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Small umbrellas

Here’s a conversation that I have quite frequently during training courses when we play Dave Briggs’ evergreen Digital Engagement Game:

Me: So, tell me how you’ll implement your plan…

Team: Well, we’ll [do creative stuff with social media] and work with our stakeholder group to get the message out to the audience.

Me: So, are your stakeholders usually helpful in doing that kind of thing?

Team: No, they’re pretty patchy to be honest. Some don’t help at all. In fact, we realised that a few of the umbrella groups we deal with don’t actually have contact with many of the people working in the field: it’s always the same old voices. People in the sector haven’t even heard of those groups sometimes!

Me: But that’s still how you choose to get things out to the sector?

Team: Yes. We always do things through stakeholders.

Here’s the thing: social media is about people talking to people, sharing the things they like and getting troubles off their chest.

The #icebucketchallenge wasn’t spread through stakeholder forums. Industry representatives aren’t exactly thrilled by Uber or Airbnb. Viewed from the other side, I’ve been a member of the NCT for six years but they’ve not asked me as a Dad what I’d like them to lobby for on my behalf. I run a small, fast-growing technology business but the FSB or TechUK have never invited me to join.

Working through umbrella groups and representative organisations ranks along with TV advertising and local newspapers: sensible twentieth century reactions to the challenge of mass marketing and imbalances of power between organisations and individuals. They’re still relevant now, but less so and frankly while the advertising and local news industries are working hard to avoid being disintermediated to extinction, the same doesn’t appear to be true of the so-called representative groups.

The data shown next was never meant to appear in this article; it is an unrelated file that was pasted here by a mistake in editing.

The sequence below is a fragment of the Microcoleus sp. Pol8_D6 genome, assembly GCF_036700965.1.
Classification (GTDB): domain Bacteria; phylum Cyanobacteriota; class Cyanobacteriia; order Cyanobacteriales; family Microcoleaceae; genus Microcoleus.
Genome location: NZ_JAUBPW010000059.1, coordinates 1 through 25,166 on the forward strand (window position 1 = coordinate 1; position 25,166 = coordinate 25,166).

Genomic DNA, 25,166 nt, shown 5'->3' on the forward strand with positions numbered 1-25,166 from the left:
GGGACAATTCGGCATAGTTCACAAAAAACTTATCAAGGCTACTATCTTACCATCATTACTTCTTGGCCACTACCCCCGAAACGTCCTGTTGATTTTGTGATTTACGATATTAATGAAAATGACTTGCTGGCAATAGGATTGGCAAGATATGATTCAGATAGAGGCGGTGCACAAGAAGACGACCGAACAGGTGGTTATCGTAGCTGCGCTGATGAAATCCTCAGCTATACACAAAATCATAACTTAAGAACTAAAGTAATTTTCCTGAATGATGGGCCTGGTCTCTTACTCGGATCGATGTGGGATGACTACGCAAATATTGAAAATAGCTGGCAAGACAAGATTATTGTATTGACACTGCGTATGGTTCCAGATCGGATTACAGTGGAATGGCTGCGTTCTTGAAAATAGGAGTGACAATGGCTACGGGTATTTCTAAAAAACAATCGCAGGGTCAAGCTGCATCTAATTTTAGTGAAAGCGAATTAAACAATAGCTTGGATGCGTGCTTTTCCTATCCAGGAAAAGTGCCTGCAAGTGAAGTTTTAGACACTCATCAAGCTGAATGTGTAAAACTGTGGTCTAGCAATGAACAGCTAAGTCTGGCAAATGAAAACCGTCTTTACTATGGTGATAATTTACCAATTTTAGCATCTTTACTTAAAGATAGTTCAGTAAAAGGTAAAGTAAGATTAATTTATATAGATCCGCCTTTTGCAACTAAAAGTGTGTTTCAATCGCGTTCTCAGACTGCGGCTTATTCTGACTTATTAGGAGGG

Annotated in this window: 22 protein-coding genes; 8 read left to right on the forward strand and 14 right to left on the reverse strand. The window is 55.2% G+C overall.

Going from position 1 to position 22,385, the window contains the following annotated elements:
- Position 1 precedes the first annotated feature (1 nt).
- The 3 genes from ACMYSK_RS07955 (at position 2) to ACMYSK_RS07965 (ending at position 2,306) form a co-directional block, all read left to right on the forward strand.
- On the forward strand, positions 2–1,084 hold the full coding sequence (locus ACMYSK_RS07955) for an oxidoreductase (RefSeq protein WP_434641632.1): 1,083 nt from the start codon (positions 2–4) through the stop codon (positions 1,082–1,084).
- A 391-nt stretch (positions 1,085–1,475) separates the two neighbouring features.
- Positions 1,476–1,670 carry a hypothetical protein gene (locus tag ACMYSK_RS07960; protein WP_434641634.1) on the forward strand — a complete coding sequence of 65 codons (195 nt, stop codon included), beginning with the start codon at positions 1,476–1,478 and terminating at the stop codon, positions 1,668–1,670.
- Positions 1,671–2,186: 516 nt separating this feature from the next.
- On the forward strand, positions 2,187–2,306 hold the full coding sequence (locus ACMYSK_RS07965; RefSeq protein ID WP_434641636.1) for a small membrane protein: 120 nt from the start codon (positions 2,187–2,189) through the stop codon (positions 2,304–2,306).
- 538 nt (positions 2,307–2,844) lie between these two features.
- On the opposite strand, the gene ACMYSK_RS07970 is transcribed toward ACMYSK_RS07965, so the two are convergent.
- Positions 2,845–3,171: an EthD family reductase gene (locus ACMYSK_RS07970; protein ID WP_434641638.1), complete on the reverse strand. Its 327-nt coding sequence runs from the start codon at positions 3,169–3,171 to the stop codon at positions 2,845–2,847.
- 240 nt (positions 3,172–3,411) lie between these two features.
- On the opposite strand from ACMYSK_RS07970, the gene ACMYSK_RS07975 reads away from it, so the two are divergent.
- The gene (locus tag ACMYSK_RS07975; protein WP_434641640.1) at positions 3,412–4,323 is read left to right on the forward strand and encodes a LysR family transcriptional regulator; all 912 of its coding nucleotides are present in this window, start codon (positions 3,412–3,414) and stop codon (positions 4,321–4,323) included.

I’m not trying to argue that public servants shouldn’t work with stakeholders – those groups have infrastructure and organisational memory and agility which government needs. Social media makes it possible for policymakers to talk directly to the niche audiences they want to speak to. But it takes some lateral thinking, and a willingness to go and find interesting people beyond those – surprisingly small – umbrellas.

There’s an opportunity that lies somewhere between talking-to-stakeholders and crowdsourcing-from-the-masses, which involves civil servants using digital tools as individuals and small teams to seek out, join and become part of online discussions in niche areas, like Viv Bennett does with #wenurses or Defra and BIS have done with #agrichat. Building those relationships takes time, commitment and mutual respect of course, and an appreciation that there’s plenty of drivers on The Student Room and entrepreneurs on Mumsnet. Don’t get put off by those who dominate the open mic sessions – seek out the rest, tune into the quiet majority with jobs to do and families to look after and build your own representative networks of the unrepresented, so that you can set the views from the umbrella groups in context. After all, ‘Why Wasn’t I Consulted?’ is the fundamental question of the web.

Ask me a simple, straightforward question or two about my experiences or priorities as an entrepreneur or a motorist or a dad, and I’ll probably answer it. I might even pass it onto my friends.